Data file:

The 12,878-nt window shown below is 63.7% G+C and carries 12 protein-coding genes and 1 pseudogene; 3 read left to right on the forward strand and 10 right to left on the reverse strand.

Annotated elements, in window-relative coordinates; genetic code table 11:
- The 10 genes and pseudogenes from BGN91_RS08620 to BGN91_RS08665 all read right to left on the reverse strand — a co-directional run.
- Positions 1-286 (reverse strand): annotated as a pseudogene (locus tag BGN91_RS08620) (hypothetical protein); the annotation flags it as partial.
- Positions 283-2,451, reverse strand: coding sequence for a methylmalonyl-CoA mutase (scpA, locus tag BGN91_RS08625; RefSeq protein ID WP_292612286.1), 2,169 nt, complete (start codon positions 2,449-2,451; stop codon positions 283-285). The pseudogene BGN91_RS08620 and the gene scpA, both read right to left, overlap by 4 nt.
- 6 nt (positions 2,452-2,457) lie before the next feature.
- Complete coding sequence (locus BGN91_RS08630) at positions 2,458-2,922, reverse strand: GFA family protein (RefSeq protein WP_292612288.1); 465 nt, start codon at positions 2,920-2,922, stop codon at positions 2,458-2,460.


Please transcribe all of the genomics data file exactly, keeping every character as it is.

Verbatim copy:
The 12,878-nt window shown below is 63.7% G+C and carries 12 protein-coding genes and 1 pseudogene; 3 read left to right on the forward strand and 10 right to left on the reverse strand.

Annotated elements, in window-relative coordinates; genetic code table 11:
- The 10 genes and pseudogenes from BGN91_RS08620 to BGN91_RS08665 all read right to left on the reverse strand — a co-directional run.
- Positions 1-286 (reverse strand): annotated as a pseudogene (locus tag BGN91_RS08620) (hypothetical protein); the annotation flags it as partial.
- Positions 283-2,451, reverse strand: coding sequence for a methylmalonyl-CoA mutase (scpA, locus tag BGN91_RS08625; RefSeq protein ID WP_292612286.1), 2,169 nt, complete (start codon positions 2,449-2,451; stop codon positions 283-285). The pseudogene BGN91_RS08620 and the gene scpA, both read right to left, overlap by 4 nt.
- 6 nt (positions 2,452-2,457) lie before the next feature.
- Complete coding sequence (locus BGN91_RS08630) at positions 2,458-2,922, reverse strand: GFA family protein (RefSeq protein WP_292612288.1); 465 nt, start codon at positions 2,920-2,922, stop codon at positions 2,458-2,460.